ECJ rules against fixed prices for prescription medicaments in Germany

On 19 October 2016 the Court of Justice of the European Union handed down a judgment wherein it found that the current German fixed price regime for prescription drugs is in violation of the EU principle of free movement of goods (docket no.:. C-148/15).

The case was brought by the Association for Protection against Unfair Competition (Zentrale zur Bekämpfung unlauteren Wettbewerbs eV'; ZBW) against the German Parkinson Association (Deutsche Parkinson Vereinigung'; DPV) before the Regional Court of Düsseldorf. The DPV had established a bonus system where its members were granted a discount on prescribed Parkinson medicaments when purchased via the Dutch pharmacy DocMorris. The Regional Court had granted a cease and desist order against the DPV. On appeal the Higher Regional Court of Düsseldorf confirmed that the bonus system would constitute a violation of German law as a prescribed drug must be handed out for the exact same price by every pharmacy throughout Germany. Moreover, granting the patients additional advantages when they purchase a fixed price drug would violate Section 78 of the German Drug Act (‘Arzneimittelgesetz’; AMG) as well as Art. 34 TFEU. Thus, the Higher Regional Court of Düsseldorf referred the case to the ECJ in order for it to assess whether the German provision was indeed a violation of EU law and if so whether such violation could be justified on grounds of the protection of health and life of humans under Art. 36 TFEU.

The ECJ found that the relevant provision in the German Drug Act constitutes an unjustified restriction of the free movement of goods. The Court placed emphasis on the fact that the fixed price system impairs in particular foreign pharmacies, as an important means of getting access to the German market for them is sale by mail. For those pharmacies, price competition was also more important considering that they cannot compete with local pharmacies when it comes to individual consultation and counselling of patients.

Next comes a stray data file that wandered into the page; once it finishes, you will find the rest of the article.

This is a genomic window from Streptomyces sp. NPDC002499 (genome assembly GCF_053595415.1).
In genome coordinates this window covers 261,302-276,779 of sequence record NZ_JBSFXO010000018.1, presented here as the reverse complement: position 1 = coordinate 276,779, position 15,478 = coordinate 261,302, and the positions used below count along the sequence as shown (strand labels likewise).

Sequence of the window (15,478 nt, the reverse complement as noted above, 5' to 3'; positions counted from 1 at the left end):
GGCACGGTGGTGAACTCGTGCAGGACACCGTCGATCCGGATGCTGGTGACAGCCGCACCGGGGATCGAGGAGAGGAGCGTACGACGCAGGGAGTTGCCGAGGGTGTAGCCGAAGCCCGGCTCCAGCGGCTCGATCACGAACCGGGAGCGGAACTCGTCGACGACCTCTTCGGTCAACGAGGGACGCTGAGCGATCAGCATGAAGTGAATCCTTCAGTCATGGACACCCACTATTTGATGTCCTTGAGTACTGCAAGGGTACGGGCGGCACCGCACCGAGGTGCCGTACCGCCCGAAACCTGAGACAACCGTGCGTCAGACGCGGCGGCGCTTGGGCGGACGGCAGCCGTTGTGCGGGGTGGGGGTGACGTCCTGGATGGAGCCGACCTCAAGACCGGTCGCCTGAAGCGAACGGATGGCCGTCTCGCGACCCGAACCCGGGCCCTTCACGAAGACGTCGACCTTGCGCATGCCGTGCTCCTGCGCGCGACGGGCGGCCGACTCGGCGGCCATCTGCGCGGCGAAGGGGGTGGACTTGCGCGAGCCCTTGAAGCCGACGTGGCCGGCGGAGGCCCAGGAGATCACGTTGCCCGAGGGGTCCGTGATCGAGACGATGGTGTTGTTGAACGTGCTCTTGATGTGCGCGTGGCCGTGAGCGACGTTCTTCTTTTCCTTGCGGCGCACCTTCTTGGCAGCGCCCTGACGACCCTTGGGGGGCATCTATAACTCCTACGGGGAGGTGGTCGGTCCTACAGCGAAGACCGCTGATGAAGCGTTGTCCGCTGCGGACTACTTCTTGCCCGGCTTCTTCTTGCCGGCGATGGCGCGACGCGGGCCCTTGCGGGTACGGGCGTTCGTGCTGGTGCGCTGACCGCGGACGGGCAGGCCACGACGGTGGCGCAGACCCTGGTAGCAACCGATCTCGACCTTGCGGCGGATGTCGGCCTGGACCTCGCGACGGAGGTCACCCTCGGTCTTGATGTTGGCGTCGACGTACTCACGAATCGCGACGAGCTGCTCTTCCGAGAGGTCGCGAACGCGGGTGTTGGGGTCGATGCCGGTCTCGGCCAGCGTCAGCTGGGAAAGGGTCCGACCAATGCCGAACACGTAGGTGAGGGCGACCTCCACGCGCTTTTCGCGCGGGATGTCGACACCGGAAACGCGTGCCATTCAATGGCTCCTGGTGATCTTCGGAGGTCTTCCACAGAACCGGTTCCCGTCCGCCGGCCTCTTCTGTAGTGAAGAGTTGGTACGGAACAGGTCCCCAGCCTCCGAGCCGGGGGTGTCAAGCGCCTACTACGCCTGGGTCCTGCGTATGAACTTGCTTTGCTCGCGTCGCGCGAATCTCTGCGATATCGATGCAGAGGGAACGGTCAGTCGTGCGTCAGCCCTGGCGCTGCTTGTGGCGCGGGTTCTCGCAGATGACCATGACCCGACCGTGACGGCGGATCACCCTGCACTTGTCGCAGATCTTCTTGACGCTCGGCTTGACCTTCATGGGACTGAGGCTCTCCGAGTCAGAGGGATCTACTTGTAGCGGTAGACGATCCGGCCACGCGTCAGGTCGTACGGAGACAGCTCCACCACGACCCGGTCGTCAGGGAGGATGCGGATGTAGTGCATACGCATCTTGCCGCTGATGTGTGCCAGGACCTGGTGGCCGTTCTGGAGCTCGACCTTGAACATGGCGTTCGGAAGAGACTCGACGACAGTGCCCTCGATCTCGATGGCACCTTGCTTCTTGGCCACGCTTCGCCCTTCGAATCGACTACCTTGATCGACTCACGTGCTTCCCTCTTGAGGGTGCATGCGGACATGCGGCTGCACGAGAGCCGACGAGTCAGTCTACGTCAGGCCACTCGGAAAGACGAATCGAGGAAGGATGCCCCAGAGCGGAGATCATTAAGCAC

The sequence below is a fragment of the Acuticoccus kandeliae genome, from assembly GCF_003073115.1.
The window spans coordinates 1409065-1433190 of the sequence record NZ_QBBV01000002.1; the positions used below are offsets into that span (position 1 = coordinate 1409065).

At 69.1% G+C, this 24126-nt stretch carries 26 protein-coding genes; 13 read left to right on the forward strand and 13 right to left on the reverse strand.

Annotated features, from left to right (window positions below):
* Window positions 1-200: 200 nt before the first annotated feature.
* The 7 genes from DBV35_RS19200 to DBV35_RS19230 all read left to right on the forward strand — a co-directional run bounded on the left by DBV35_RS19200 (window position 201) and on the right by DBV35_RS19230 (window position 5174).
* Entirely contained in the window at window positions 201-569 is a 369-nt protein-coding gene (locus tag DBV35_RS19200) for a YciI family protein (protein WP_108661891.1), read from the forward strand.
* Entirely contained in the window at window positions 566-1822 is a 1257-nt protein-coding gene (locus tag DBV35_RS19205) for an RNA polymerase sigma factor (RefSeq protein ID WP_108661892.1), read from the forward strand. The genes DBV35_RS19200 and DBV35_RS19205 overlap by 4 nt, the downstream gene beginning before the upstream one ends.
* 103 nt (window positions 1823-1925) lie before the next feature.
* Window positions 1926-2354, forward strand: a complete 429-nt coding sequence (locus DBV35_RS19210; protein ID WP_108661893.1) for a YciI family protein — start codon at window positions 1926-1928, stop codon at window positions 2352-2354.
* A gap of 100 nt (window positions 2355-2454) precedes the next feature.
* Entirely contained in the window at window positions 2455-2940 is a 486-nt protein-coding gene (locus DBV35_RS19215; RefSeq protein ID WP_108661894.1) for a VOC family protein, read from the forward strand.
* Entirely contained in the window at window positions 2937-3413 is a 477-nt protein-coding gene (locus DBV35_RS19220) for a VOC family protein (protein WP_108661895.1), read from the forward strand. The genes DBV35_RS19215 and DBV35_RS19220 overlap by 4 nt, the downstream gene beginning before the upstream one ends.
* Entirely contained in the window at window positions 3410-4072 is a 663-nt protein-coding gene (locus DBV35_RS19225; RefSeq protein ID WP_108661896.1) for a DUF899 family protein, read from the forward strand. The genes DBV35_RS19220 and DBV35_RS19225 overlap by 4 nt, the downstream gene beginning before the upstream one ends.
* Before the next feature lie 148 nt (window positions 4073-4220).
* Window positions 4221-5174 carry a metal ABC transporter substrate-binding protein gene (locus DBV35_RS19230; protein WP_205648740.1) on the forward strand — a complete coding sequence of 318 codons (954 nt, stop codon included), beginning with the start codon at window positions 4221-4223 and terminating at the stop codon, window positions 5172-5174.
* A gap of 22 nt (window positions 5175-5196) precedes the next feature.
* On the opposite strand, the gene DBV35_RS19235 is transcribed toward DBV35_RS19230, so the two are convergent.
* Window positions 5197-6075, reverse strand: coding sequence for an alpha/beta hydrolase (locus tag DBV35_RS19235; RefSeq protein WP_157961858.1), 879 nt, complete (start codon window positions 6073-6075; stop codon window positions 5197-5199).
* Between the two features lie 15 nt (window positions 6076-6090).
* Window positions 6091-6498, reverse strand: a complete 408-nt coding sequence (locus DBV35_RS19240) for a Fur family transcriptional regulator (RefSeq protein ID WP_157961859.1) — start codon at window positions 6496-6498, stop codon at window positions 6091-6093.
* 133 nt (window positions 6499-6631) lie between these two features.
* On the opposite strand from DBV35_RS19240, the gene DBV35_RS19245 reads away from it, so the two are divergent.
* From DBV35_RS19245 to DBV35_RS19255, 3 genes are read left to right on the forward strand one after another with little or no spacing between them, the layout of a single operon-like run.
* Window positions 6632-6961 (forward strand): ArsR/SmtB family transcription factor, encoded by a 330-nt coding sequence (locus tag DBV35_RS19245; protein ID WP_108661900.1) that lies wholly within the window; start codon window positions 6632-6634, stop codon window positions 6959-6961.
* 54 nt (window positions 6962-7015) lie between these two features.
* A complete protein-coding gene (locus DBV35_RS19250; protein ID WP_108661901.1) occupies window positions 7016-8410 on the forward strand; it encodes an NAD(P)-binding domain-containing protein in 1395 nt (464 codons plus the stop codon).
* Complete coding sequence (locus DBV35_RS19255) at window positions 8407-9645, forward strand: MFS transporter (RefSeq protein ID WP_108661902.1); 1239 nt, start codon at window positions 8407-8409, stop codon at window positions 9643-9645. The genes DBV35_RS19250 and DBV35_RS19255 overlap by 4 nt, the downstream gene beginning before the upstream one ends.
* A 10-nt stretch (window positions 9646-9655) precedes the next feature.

The ECJ had taken into consideration a possible justification under Art. 36 TFEU, but found that the German AMG does not attain the protection of health or life of humans. It had not been shown how the fixed price system for prescription drugs ensures the appropriate geographical distribution of traditional pharmacies in Germany. The ECJ was even left with the impression that no equal price level could be maintained so that in areas with fewer pharmacies higher prices were normally charged. It was also criticized by the Court that free price competition would lead to a system where appropriate patient care could no longer be ensured.

The ECJ judgment caused criticism and applause alike: while the German pharmacists association found that unrestricted market forces had triumphed over consumer protection in health matters, European mail pharmacies found that patients could benefit from the competition.

It is agreed that the ECJ judgment will trigger activity of the German legislator. One possibility to deal with the consequences of this judgment could be that the German Parliament bans the online sale of prescription drugs in Germany. This solution is not far-fetched, as antitrust lawyer Dr. Stephan Waldheim has commented1. Referring to the ECJ judgment of 2003 (cf. decision of 11 December 2003, German Association of Pharmacists vs. Doc Morris, docket no.: C-332/01) where the Luxembourg Court expressly stated that a national provision which prohibits the sale of prescription drugs via an online sales system can be justified on grounds of the protection of health and life of humans under Art. 36 TFEU, he found that future legislative action of the German Parliament had good chances of success.

It would not be surprising if such legislation will sooner or later be assessed by the ECJ again. It is obvious that in this case it all comes down to demonstrating on a factual level that nationwide patient care would be endangered in the absence of a fixed price system. It could not be shown or substantiated in both prior cases that such impairment for patients would actually be caused when pharmacies engage in regular price competition also for prescription drugs.

1 Süddeutsche Zeitung, 08.11.2016:

This article is part of the International Life Sciences and Healthcare update for January 2017

Latest insights

More Insights

UPC in Brief: Unitary Patent Protection Trends: Discrepancies, Statistics, and Language Requirements in 2024

Jul 15 2024

Read More
Generative AI

Does the UK Online Safety Act regulate AI?

Jul 15 2024

Read More

CSDDD is here to stay; the EU clock is ticking for mandatory supply chain due diligence

Jul 12 2024

Read More

Related capabilities